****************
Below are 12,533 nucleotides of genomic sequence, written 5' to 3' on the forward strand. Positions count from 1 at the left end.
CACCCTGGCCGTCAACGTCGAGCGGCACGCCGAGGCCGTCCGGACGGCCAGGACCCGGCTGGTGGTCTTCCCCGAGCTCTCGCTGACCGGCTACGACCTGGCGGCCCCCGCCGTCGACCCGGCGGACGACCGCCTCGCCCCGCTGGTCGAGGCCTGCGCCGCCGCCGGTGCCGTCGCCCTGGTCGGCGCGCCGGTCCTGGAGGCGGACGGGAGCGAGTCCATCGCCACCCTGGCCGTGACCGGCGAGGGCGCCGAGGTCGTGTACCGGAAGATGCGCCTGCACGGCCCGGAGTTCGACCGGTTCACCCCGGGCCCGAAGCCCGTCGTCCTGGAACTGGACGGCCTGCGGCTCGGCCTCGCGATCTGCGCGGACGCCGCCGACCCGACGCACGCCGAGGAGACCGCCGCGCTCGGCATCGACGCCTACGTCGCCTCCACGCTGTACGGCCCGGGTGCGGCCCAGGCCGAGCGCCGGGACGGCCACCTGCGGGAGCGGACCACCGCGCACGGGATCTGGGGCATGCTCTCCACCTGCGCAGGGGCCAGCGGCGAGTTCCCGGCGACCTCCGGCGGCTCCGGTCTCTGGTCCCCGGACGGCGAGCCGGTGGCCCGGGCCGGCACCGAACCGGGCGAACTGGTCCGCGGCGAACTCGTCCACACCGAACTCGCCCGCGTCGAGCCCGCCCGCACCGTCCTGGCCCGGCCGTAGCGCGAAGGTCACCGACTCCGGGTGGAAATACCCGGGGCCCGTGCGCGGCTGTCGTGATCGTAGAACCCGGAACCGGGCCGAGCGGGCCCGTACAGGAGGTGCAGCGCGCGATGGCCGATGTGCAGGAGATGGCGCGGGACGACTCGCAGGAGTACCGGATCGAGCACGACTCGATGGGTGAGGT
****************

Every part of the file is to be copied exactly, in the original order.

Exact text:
Below are 12,533 nucleotides of genomic sequence, written 5' to 3' on the forward strand. Positions count from 1 at the left end.
CACCCTGGCCGTCAACGTCGAGCGGCACGCCGAGGCCGTCCGGACGGCCAGGACCCGGCTGGTGGTCTTCCCCGAGCTCTCGCTGACCGGCTACGACCTGGCGGCCCCCGCCGTCGACCCGGCGGACGACCGCCTCGCCCCGCTGGTCGAGGCCTGCGCCGCCGCCGGTGCCGTCGCCCTGGTCGGCGCGCCGGTCCTGGAGGCGGACGGGAGCGAGTCCATCGCCACCCTGGCCGTGACCGGCGAGGGCGCCGAGGTCGTGTACCGGAAGATGCGCCTGCACGGCCCGGAGTTCGACCGGTTCACCCCGGGCCCGAAGCCCGTCGTCCTGGAACTGGACGGCCTGCGGCTCGGCCTCGCGATCTGCGCGGACGCCGCCGACCCGACGCACGCCGAGGAGACCGCCGCGCTCGGCATCGACGCCTACGTCGCCTCCACGCTGTACGGCCCGGGTGCGGCCCAGGCCGAGCGCCGGGACGGCCACCTGCGGGAGCGGACCACCGCGCACGGGATCTGGGGCATGCTCTCCACCTGCGCAGGGGCCAGCGGCGAGTTCCCGGCGACCTCCGGCGGCTCCGGTCTCTGGTCCCCGGACGGCGAGCCGGTGGCCCGGGCCGGCACCGAACCGGGCGAACTGGTCCGCGGCGAACTCGTCCACACCGAACTCGCCCGCGTCGAGCCCGCCCGCACCGTCCTGGCCCGGCCGTAGCGCGAAGGTCACCGACTCCGGGTGGAAATACCCGGGGCCCGTGCGCGGCTGTCGTGATCGTAGAACCCGGAACCGGGCCGAGCGGGCCCGTACAGGAGGTGCAGCGCGCGATGGCCGATGTGCAGGAGATGGCGCGGGACGACTCGCAGGAGTACCGGATCGAGCACGACTCGATGGGTGAGGT